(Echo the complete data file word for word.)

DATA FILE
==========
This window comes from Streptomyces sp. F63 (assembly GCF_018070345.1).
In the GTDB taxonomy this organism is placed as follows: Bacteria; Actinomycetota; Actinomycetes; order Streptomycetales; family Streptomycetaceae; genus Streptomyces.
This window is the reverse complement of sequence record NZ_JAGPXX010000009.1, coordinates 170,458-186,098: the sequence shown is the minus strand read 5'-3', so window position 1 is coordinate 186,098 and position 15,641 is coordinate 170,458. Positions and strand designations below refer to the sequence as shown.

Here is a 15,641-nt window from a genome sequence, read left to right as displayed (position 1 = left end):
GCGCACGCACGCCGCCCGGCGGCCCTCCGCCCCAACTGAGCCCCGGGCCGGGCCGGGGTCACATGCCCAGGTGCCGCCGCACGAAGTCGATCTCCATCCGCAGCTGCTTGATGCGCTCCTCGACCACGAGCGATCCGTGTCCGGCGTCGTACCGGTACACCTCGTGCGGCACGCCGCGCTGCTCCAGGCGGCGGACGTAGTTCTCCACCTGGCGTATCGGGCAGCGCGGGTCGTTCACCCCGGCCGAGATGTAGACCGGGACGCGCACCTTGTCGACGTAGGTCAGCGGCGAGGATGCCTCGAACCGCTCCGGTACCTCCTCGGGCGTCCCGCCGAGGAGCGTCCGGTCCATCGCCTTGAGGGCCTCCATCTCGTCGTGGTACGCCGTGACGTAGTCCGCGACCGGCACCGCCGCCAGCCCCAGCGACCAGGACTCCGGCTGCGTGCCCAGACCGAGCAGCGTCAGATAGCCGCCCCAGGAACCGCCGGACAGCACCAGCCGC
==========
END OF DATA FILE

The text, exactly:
This window comes from Streptomyces sp. F63 (assembly GCF_018070345.1).
In the GTDB taxonomy this organism is placed as follows: Bacteria; Actinomycetota; Actinomycetes; order Streptomycetales; family Streptomycetaceae; genus Streptomyces.
This window is the reverse complement of sequence record NZ_JAGPXX010000009.1, coordinates 170,458-186,098: the sequence shown is the minus strand read 5'-3', so window position 1 is coordinate 186,098 and position 15,641 is coordinate 170,458. Positions and strand designations below refer to the sequence as shown.

Here is a 15,641-nt window from a genome sequence, read left to right as displayed (position 1 = left end):
GCGCACGCACGCCGCCCGGCGGCCCTCCGCCCCAACTGAGCCCCGGGCCGGGCCGGGGTCACATGCCCAGGTGCCGCCGCACGAAGTCGATCTCCATCCGCAGCTGCTTGATGCGCTCCTCGACCACGAGCGATCCGTGTCCGGCGTCGTACCGGTACACCTCGTGCGGCACGCCGCGCTGCTCCAGGCGGCGGACGTAGTTCTCCACCTGGCGTATCGGGCAGCGCGGGTCGTTCACCCCGGCCGAGATGTAGACCGGGACGCGCACCTTGTCGACGTAGGTCAGCGGCGAGGATGCCTCGAACCGCTCCGGTACCTCCTCGGGCGTCCCGCCGAGGAGCGTCCGGTCCATCGCCTTGAGGGCCTCCATCTCGTCGTGGTACGCCGTGACGTAGTCCGCGACCGGCACCGCCGCCAGCCCCAGCGACCAGGACTCCGGCTGCGTGCCCAGACCGAGCAGCGTCAGATAGCCGCCCCAGGAACCGCCGGACAGCACCAGCCGC